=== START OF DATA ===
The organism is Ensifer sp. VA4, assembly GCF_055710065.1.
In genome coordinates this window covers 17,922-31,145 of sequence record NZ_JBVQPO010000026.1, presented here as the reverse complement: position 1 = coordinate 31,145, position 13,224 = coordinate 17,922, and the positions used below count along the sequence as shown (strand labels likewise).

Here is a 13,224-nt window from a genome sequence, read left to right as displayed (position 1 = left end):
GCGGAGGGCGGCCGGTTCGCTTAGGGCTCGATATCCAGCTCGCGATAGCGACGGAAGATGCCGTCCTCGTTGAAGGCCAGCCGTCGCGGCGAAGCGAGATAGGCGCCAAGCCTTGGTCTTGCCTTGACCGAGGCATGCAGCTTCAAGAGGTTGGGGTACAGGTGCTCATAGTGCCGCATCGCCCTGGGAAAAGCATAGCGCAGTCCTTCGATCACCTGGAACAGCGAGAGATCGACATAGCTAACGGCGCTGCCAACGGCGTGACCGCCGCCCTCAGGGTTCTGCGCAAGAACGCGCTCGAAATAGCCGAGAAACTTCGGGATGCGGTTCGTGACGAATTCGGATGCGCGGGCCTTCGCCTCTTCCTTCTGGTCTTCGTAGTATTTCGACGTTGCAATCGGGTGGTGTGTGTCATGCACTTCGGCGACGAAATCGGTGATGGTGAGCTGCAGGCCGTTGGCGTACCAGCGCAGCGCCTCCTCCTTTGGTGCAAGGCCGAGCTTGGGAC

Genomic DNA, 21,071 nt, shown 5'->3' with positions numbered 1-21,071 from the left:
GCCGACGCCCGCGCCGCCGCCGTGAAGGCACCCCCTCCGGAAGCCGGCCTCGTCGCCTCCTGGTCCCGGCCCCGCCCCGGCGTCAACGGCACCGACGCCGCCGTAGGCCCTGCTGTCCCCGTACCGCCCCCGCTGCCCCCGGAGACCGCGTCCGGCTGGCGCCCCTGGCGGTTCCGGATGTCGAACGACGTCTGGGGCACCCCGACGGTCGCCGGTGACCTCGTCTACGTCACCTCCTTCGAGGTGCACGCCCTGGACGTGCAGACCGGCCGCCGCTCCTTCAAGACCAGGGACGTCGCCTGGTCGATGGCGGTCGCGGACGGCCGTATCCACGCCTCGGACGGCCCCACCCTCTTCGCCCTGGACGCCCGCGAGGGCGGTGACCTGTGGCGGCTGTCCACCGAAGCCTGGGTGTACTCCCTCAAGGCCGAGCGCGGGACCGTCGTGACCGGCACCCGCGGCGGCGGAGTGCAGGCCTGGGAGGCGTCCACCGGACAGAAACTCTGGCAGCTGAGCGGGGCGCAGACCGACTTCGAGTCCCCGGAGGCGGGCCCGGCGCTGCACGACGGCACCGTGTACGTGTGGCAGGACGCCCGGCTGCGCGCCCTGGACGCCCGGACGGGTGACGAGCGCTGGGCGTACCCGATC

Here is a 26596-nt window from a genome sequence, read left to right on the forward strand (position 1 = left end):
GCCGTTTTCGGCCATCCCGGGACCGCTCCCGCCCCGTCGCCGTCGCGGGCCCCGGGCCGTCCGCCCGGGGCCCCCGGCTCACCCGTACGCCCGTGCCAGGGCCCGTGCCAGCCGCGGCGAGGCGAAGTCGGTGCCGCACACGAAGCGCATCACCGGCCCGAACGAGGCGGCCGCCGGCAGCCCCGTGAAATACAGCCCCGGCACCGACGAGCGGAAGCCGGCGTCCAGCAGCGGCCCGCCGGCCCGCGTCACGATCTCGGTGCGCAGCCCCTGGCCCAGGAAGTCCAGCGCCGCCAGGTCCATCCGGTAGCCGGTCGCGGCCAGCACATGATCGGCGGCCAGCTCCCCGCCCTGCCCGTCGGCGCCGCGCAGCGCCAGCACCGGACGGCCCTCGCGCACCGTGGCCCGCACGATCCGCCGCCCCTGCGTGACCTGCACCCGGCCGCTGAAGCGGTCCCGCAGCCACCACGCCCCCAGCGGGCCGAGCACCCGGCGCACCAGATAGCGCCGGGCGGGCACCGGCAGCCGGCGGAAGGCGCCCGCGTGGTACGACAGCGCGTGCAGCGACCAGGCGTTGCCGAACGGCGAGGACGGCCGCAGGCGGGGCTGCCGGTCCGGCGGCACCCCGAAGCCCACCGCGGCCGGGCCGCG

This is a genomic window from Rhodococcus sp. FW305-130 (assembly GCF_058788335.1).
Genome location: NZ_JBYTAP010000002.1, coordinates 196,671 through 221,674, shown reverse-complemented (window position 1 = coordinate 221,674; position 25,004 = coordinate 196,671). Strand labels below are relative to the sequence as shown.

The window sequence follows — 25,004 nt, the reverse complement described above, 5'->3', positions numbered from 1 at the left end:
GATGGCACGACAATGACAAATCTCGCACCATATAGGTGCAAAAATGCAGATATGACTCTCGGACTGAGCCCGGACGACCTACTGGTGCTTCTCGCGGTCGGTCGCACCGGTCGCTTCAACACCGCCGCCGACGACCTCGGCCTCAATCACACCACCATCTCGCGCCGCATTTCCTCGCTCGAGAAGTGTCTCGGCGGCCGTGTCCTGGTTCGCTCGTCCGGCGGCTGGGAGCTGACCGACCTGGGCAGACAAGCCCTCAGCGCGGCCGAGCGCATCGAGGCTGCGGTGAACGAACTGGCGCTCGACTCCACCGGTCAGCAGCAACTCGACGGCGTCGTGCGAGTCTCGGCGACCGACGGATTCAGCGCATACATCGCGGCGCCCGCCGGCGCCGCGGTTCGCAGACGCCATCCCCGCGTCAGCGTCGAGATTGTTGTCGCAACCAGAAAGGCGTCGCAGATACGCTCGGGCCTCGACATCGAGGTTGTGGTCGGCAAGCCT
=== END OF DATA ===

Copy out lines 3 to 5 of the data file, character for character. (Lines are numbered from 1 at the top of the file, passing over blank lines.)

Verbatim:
Here is a 13,224-nt window from a genome sequence, read left to right as displayed (position 1 = left end):
GCGGAGGGCGGCCGGTTCGCTTAGGGCTCGATATCCAGCTCGCGATAGCGACGGAAGATGCCGTCCTCGTTGAAGGCCAGCCGTCGCGGCGAAGCGAGATAGGCGCCAAGCCTTGGTCTTGCCTTGACCGAGGCATGCAGCTTCAAGAGGTTGGGGTACAGGTGCTCATAGTGCCGCATCGCCCTGGGAAAAGCATAGCGCAGTCCTTCGATCACCTGGAACAGCGAGAGATCGACATAGCTAACGGCGCTGCCAACGGCGTGACCGCCGCCCTCAGGGTTCTGCGCAAGAACGCGCTCGAAATAGCCGAGAAACTTCGGGATGCGGTTCGTGACGAATTCGGATGCGCGGGCCTTCGCCTCTTCCTTCTGGTCTTCGTAGTATTTCGACGTTGCAATCGGGTGGTGTGTGTCATGCACTTCGGCGACGAAATCGGTGATGGTGAGCTGCAGGCCGTTGGCGTACCAGCGCAGCGCCTCCTCCTTTGGTGCAAGGCCGAGCTTGGGAC

Genomic DNA, 21,071 nt, shown 5'->3' with positions numbered 1-21,071 from the left: